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Benson Henderson on toothpicks, judges' decisions and his career heading into Bellator 208

Benson Henderson, speaking at the Bellator 208 news

Benson Henderson, speaking at the Bellator 208 news conference on Thursday, is trying to budget his time. Credit: Newsday / Ryan Gerbosi

Benson Henderson eschewed chewing his trademark toothpick at the Bellator 208 news conference in Manhattan on Thursday, not citing his safety or hygiene, but instead his toddler son.

“I have a 3-year-old at home and if he sees me doing anything, he wants to copy me,” Henderson said. “He puts a toothpick in his mouth and is running around flying like crazy, and I see the toothpick and go, ‘Oh my God,’ so since my oldest son has been born, I’ve cut back on the toothpicks quite a bit.”

Partially kicking his toothpick habit isn’t the only change for Henderson.

The former UFC lightweight champion returns to the cage at a bit of a crossroads, facing veteran Saad Awad (23-9) at Bellator 208 on Saturday at NYCB Live’s Nassau Coliseum. Henderson still has aspirations for his fighting career and can take a step toward another shot at the Bellator lightweight title with a win, but he said less and less of his time is devoted solely to training these days. Ahead of this bout, Henderson said he’s been trying to find the right balance between fighter, coach, business owner and family man.

“I’m lucky to have a job where I get to be home with my kids for a large part of the day, my wife and I are able to hang out together and do this or that,” Henderson said. “But the more I train or coach or do this, it takes away from family time, so I’m sad about that, but I have to have a work life to pay the bills and be able to be home.”

At 34, Henderson said there aren’t a ton of things left for him to check off his MMA bucket list, but occasionally he gets to experience something new. A student of combat sports, Henderson is excited to compete in New York for the first time. But these days, his most unique opportunities come through coaching teammates at his gym in Phoenix, the MMA Lab.

“My coaching technique and style right now while I’m still a fighter is more hands on. So I’ll coach and help out one guy by practicing with him, that way it helps him more and I still get good training,” Henderson said. “Later on when I retire, I probably won’t practice one-on-one as much, it’ll be more classes and helping groups of guys.”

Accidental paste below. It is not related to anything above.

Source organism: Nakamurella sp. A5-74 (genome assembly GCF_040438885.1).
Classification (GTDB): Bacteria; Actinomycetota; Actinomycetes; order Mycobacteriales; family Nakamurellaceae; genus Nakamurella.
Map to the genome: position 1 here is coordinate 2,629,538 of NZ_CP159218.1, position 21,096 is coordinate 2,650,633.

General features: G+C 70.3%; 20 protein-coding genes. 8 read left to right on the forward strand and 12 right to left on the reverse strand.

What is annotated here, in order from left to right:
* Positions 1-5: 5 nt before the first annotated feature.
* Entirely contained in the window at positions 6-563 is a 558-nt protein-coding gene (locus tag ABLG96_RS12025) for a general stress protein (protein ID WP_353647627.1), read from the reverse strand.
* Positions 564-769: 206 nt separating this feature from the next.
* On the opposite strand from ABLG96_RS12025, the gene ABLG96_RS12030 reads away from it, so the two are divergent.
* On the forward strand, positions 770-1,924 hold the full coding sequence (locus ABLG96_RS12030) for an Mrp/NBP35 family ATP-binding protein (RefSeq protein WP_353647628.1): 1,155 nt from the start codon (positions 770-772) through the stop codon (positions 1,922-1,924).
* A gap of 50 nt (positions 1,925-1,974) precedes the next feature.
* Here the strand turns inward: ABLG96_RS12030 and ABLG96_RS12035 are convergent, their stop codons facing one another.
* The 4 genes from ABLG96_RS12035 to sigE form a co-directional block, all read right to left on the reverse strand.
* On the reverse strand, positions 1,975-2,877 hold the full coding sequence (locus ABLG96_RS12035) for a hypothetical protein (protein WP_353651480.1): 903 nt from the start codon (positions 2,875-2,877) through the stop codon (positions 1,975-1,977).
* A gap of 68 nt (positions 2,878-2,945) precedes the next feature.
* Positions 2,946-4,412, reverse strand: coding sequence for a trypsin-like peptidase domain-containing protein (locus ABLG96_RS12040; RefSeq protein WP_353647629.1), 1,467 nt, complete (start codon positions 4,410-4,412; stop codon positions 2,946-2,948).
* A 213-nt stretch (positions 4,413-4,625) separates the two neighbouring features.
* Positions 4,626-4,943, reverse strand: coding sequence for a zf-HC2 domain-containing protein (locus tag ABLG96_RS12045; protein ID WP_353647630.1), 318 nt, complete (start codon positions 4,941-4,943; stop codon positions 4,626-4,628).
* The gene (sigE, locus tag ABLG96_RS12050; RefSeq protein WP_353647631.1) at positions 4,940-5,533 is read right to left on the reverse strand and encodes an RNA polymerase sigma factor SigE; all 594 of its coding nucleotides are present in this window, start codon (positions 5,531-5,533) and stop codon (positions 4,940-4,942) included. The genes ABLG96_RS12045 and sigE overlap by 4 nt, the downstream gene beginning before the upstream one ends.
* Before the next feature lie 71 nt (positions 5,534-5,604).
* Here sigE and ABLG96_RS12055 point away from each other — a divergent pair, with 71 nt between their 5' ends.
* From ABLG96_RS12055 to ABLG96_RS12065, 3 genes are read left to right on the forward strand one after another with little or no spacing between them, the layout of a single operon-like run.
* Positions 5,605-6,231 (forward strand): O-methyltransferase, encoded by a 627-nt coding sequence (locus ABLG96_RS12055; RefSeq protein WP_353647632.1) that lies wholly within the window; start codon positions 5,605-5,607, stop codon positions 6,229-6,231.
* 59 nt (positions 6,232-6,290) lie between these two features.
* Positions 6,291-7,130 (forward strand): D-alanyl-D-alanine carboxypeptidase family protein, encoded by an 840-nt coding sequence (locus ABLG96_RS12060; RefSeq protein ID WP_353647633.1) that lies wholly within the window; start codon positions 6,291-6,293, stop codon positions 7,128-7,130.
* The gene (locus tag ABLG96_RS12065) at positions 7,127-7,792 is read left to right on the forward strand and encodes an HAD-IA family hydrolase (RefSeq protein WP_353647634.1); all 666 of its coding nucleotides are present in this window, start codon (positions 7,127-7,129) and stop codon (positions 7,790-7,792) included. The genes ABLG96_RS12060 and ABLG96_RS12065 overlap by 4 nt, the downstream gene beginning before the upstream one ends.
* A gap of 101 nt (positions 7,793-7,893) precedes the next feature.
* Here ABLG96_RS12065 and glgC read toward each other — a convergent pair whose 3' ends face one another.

Since buying the MMA Lab a few years a back with coach John Crouch, Henderson said retirement has been in the back of his mind, but he doesn’t know when.

"The gym is mine, it’s who I am, I helped build it, I put it on my back and said, 'Hey, this is the MMA Lab, we’re the best gym in the world. The hardest working gym in the world,'" Henderson said. "We may not be the best looking, the funniest, the smartest or any of that stuff, but we will for sure be the hardest working gym in the world, every single day. So for me, it’s in the back of my head, I am aware of it.”

Still, Henderson (25-8) plans to get the most out of his body while he can.

“I want to get at it five, six times a year. I’m feisty like that,” Henderson said. “I like staying busy, staying active. If I can fight every other month, I’m down with that, let’s do it. My body’s holding up while it can and I’ll ride it until the wheels fall off.”

Henderson’s competitive drive clearly hasn’t disappeared. While he wasn’t asked to compete in Bellator’s grand prix at welterweight — the division he fought in when he came to Bellator — he told president Scott Coker he’d be willing to step in on short notice as an injury replacement.

He’s hungry for his second straight victory, which would be his first winning streak since joining Bellator, but he’s not optimistic it will happen if the fight goes to the judges. Henderson hasn’t won a decision with the promotion. He's 2-3 in Bellator, with all three losses coming by decision.

 "I’m not going to win any [expletive] decisions?" Henderson said. "Cool, no problem, I won’t win by decision, just let me know ahead of time so I make sure that all my fights, I finish everybody. The way all the decisions have gone, split decision this, split decision that, I understand, being told straight up you’re not going to win a decision, that’s just how it is. Fine, I’ll go out there and finish everybody.”

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